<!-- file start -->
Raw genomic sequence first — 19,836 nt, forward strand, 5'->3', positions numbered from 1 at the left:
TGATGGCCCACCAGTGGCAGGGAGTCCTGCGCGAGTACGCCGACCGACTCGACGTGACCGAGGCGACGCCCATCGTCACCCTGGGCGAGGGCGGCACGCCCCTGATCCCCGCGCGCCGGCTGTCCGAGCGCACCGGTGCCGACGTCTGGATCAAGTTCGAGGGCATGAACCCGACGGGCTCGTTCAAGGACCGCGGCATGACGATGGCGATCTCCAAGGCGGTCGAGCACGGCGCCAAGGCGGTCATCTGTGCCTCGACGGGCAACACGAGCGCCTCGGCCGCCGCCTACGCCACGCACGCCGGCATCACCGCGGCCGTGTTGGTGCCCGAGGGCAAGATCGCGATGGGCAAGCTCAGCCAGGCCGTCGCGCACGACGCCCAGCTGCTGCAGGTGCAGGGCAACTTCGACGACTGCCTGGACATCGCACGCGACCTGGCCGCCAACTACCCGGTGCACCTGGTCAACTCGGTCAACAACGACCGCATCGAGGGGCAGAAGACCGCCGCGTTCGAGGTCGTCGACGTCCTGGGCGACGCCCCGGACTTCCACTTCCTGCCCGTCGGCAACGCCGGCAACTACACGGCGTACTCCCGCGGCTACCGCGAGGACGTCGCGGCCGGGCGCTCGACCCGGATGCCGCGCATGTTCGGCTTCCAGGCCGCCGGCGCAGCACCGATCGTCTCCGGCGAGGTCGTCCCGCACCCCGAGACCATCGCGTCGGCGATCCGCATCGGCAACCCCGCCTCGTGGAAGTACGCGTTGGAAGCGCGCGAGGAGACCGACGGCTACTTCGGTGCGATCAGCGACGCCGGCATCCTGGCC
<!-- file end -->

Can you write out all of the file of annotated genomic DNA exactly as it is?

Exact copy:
Raw genomic sequence first — 19,836 nt, forward strand, 5'->3', positions numbered from 1 at the left:
TGATGGCCCACCAGTGGCAGGGAGTCCTGCGCGAGTACGCCGACCGACTCGACGTGACCGAGGCGACGCCCATCGTCACCCTGGGCGAGGGCGGCACGCCCCTGATCCCCGCGCGCCGGCTGTCCGAGCGCACCGGTGCCGACGTCTGGATCAAGTTCGAGGGCATGAACCCGACGGGCTCGTTCAAGGACCGCGGCATGACGATGGCGATCTCCAAGGCGGTCGAGCACGGCGCCAAGGCGGTCATCTGTGCCTCGACGGGCAACACGAGCGCCTCGGCCGCCGCCTACGCCACGCACGCCGGCATCACCGCGGCCGTGTTGGTGCCCGAGGGCAAGATCGCGATGGGCAAGCTCAGCCAGGCCGTCGCGCACGACGCCCAGCTGCTGCAGGTGCAGGGCAACTTCGACGACTGCCTGGACATCGCACGCGACCTGGCCGCCAACTACCCGGTGCACCTGGTCAACTCGGTCAACAACGACCGCATCGAGGGGCAGAAGACCGCCGCGTTCGAGGTCGTCGACGTCCTGGGCGACGCCCCGGACTTCCACTTCCTGCCCGTCGGCAACGCCGGCAACTACACGGCGTACTCCCGCGGCTACCGCGAGGACGTCGCGGCCGGGCGCTCGACCCGGATGCCGCGCATGTTCGGCTTCCAGGCCGCCGGCGCAGCACCGATCGTCTCCGGCGAGGTCGTCCCGCACCCCGAGACCATCGCGTCGGCGATCCGCATCGGCAACCCCGCCTCGTGGAAGTACGCGTTGGAAGCGCGCGAGGAGACCGACGGCTACTTCGGTGCGATCAGCGACGCCGGCATCCTGGCC